– by Georgia Kartas
(photo credit: Adam Thomas)
“I know you’re confused. Christmas in March. You’re thinking: is this festival an idiot?”
No better words could sum up what took place in Tocumwal Lane on Sunday. Walking into Christmas Lane, the expected alleyway stench was masked by the strange combined smell of sunscreen and complimentary popcorn. Immediately after taking up residence on a milk crate, one of three Santa Clauses offers us sunscreen while hitching up his gargantuan Christmas stockings that serve as makeshift pants. Another jovially cries out “Merry Christmas!” as he staggers about with a square pillow stuffed up his red shirt and a string of plastic hot dogs in tow.
On a stage garlanded with tinsel and giant glittering stars plays 8-piece band Pocket Fox wearing green and red knitted sweaters. The alleyway is dotted with Christmas trees and spray-painted (empty) gift boxes. Around the fringes you can partake in a vintage styling session, peruse wares from local designers and retailers, sample some cupcakes or snags, and wash it all down with an ice-cold, Christmas straw-adorned coconut.
The onslaught of entertainment that follows includes the likes of Afrobeat ensemble Nyash!, Canberra Dance Theatre Teens Bollywood, hip-hop dance group Project Beats, Poncho Circus’s dazzling acrobatic spectacles, hyper-colourful African dance and drumming Troupe Olabisi, a Canberra birthday-themed choir medley, and Dutch trio DeWolff. We’re even treated to a revival of the high school Beep Test that, despite lacking any relevance to the day’s events, holds the crowd captivated as competitors run back and forth to a specially put-together soundtrack.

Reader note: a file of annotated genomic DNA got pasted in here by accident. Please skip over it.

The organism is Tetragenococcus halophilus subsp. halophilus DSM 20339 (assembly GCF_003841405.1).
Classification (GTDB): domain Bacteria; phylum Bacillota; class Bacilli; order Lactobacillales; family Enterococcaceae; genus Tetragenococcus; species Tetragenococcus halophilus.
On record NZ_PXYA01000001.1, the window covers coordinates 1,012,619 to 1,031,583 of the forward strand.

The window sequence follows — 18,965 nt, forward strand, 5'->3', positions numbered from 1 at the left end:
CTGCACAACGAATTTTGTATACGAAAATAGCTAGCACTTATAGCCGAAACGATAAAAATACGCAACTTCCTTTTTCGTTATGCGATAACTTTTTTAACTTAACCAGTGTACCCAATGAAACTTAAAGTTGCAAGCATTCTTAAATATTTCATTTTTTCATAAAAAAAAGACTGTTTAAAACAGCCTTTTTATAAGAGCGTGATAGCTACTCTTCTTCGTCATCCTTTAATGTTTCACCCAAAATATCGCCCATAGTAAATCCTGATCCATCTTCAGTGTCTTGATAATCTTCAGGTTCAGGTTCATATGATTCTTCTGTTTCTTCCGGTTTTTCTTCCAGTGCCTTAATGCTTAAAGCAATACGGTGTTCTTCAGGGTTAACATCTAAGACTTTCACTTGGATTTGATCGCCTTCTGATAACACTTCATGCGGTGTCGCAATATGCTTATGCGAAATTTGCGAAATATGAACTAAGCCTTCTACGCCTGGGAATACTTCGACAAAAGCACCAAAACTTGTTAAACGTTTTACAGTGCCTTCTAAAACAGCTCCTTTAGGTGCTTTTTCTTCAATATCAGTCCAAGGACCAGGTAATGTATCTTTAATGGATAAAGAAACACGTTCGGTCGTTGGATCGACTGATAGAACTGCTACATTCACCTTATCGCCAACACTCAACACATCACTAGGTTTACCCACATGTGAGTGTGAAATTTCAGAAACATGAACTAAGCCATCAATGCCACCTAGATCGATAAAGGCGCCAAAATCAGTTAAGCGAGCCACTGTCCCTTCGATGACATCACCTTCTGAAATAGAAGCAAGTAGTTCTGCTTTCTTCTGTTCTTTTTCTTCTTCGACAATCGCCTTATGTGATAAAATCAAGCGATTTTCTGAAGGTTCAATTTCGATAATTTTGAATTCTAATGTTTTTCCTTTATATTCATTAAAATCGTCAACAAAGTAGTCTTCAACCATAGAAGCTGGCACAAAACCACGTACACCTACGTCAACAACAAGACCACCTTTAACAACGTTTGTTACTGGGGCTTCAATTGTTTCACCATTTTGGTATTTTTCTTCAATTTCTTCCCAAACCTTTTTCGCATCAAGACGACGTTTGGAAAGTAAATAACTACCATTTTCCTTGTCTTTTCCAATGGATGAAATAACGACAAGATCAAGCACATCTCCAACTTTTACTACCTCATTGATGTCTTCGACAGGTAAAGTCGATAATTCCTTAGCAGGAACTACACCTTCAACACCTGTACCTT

Later on, surf rock band Space Party plays among the sentimental sprinkling of replica snow, and a flash mob organised by fellow Papercuts reviewer Lucy Nelson overtakes the dance floor. Post-mob, the Great Santa Battle take place, in which Santas compete for the title of True Santa with a hohoho-off, gift-hoarding, and cardboard sword swashbuckling. Fats Homicide conclude the day and, on a very contemplative note, finish with a song dedicated to what reindeers think about when they’re hauling Santa’s sleigh around the globe.
And suddenly, it’s over. We’re left with that same feeling you get on Christmas when the roast turkey is reduced to a lukewarm half-eaten carcass and the only booze left is long-forgotten sherry. The magical excitement that comes with the festive season fades, and we’re wondering what the hell just happened.
But don’t worry – if you’re all very good boys and girls, Christmas will come around again, or at least some kind of hybrid interpretation of it.
Georgia Kartas has been published in Spun, Burley and Us Folk, and blogs about fashion and shiny things at www.red-magpie.com